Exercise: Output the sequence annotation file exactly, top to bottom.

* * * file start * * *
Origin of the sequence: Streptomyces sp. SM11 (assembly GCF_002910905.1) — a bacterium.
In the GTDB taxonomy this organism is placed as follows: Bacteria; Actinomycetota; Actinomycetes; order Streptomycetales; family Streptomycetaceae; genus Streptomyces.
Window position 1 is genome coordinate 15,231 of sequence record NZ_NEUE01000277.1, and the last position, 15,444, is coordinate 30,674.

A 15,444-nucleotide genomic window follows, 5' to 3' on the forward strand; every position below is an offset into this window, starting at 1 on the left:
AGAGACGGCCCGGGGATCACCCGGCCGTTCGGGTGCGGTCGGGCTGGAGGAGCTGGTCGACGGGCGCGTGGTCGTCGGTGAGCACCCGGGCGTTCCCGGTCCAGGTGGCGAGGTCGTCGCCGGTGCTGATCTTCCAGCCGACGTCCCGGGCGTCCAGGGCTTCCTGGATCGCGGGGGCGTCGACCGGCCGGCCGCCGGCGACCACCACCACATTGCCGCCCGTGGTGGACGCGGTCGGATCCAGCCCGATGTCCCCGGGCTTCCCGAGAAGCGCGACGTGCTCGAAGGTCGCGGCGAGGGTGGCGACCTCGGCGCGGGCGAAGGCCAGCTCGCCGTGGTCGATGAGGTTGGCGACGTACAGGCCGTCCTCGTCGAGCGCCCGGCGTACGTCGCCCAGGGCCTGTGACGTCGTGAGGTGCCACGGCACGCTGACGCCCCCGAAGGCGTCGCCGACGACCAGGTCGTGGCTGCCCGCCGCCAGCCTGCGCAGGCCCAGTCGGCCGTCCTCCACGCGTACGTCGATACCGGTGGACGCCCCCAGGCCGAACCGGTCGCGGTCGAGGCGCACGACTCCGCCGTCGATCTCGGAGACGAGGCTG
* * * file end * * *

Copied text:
Origin of the sequence: Streptomyces sp. SM11 (assembly GCF_002910905.1) — a bacterium.
In the GTDB taxonomy this organism is placed as follows: Bacteria; Actinomycetota; Actinomycetes; order Streptomycetales; family Streptomycetaceae; genus Streptomyces.
Window position 1 is genome coordinate 15,231 of sequence record NZ_NEUE01000277.1, and the last position, 15,444, is coordinate 30,674.

A 15,444-nucleotide genomic window follows, 5' to 3' on the forward strand; every position below is an offset into this window, starting at 1 on the left:
AGAGACGGCCCGGGGATCACCCGGCCGTTCGGGTGCGGTCGGGCTGGAGGAGCTGGTCGACGGGCGCGTGGTCGTCGGTGAGCACCCGGGCGTTCCCGGTCCAGGTGGCGAGGTCGTCGCCGGTGCTGATCTTCCAGCCGACGTCCCGGGCGTCCAGGGCTTCCTGGATCGCGGGGGCGTCGACCGGCCGGCCGCCGGCGACCACCACCACATTGCCGCCCGTGGTGGACGCGGTCGGATCCAGCCCGATGTCCCCGGGCTTCCCGAGAAGCGCGACGTGCTCGAAGGTCGCGGCGAGGGTGGCGACCTCGGCGCGGGCGAAGGCCAGCTCGCCGTGGTCGATGAGGTTGGCGACGTACAGGCCGTCCTCGTCGAGCGCCCGGCGTACGTCGCCCAGGGCCTGTGACGTCGTGAGGTGCCACGGCACGCTGACGCCCCCGAAGGCGTCGCCGACGACCAGGTCGTGGCTGCCCGCCGCCAGCCTGCGCAGGCCCAGTCGGCCGTCCTCCACGCGTACGTCGATACCGGTGGACGCCCCCAGGCCGAACCGGTCGCGGTCGAGGCGCACGACTCCGCCGTCGATCTCGGAGACGAGGCTG